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Photo of Professor Catriona McKinnon

Professor Catriona McKinnon

Professor of Political Theory

 BA (Hons) Philosophy (UCL), MA Philosophy (UCL), PhD Philosophy (UCL)

I am a political philosopher working on environmental ethics and climate justice with a particular focus on what we owe to future people in the face of our multiple environmental crises. I am the co-director of RENEW: Renewing Biodiversity Through a People-in-Nature Approach. This five year programme funded by NERC (£10m) brings together academics from all Faculties at Exeter, and dozens of external partners, to research and implement solutions to the UK's biodiversity crisis. 


Research group links

Research interests

My current research is in environmental ethics, with a particular focus on its intergenerational dimensions. My live projects include work (with Stephen Gardiner) on the ethics, justice and legitimacy of geoengineering; the articulation and defence of a new international crime ('postericide') committed by conduct that puts humanity at risk of extinction; and explorations of important, but overlooked, barriers to biodiversity renewal and action on climate change. My research lies in the domain of normative political theory, and has been clustered around three interconnected themes: liberal justice and justification; the theory and practice of toleration; and environmental ethics. 

My books include Liberalism and the Defence of Political Constructivism (2002), Toleration: A Critical Introduction (2006), Climate Change and Future Justice (2011), and the textbook Issues in Political Theory (now in its fourth edition).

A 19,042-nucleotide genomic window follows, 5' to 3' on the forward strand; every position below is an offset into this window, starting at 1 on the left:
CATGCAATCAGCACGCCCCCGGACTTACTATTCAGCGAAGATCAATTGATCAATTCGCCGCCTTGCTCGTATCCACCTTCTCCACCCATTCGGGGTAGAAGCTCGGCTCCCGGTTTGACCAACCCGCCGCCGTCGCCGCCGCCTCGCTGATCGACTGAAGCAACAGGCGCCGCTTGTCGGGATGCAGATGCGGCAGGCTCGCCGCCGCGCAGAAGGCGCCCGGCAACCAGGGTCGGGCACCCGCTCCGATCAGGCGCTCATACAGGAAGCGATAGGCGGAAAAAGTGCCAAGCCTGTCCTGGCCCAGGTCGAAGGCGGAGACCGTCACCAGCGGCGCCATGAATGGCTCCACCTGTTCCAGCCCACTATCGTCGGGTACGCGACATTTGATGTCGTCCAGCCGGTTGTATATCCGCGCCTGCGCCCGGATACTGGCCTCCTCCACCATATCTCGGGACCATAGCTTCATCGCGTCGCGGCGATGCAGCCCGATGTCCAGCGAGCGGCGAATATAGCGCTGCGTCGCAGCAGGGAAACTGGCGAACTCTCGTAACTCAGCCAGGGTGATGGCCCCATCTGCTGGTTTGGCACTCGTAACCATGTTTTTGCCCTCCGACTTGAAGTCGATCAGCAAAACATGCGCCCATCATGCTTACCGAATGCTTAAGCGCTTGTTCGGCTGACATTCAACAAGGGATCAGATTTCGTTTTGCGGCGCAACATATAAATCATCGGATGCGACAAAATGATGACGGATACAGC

My most recent book is Climate Change and Political Theory (Polity 2022).

I have held nineteen research grants from (inter alia) the Leverhulme Trust, AHRC, the British Academy, and NERC.

I am writing a monograph titled Endangering Humanity: An International Crime (MIT Press), as well as working on projects related to the ethics of geoengineering, and new domains of intergenerational injustice, with Steve Gardiner (University of Washington).


Research supervision

 I welcome proposals from political theorists, philosophers, and ethicists on topics related to environmental ethics, climate justice, the theory and practice of toleration, liberal political philosophy, and geoengineering. 

External impact and engagement





Modules taught


I was educated in the Philosophy department at University College London. Under the supervision of Professor Jo Wolff and Professor Veronique Munoz-Darde, my PhD explored the importance of self-respect and its social bases in the political philosophy of John Rawls. Before completing my PhD I took up a Lectureship in the Politics department at Exeter in 1997. At that time, the department numbered only fifteen staff and my colleague Dr Bice Maiguashca and I were two of only three women in the department. In 2000 I moved to the Politics department at the University of York, and then to the Politics department at the University of Reading in 2004. I became a Reader in Political Theory at Reading in 2008 and was promoted to Professor in 2010. Coming full circle, I joined the department of Politics at Exeter in 2019.

My present work explores the questions of justice and ethics raised by climate change. It is relentlessly hard to face the realities of the global climate crisis. That said, the other academics and students with whom I engage in thinking about these things are extraordinarily interesting, solidaristic, and cheerful. I think we all keep each other going.

When I am switched off from work I like being silly with my kids, drinking wine with friends, walking my two dogs, riding my horse, and listening to my husband's gorgeous music.

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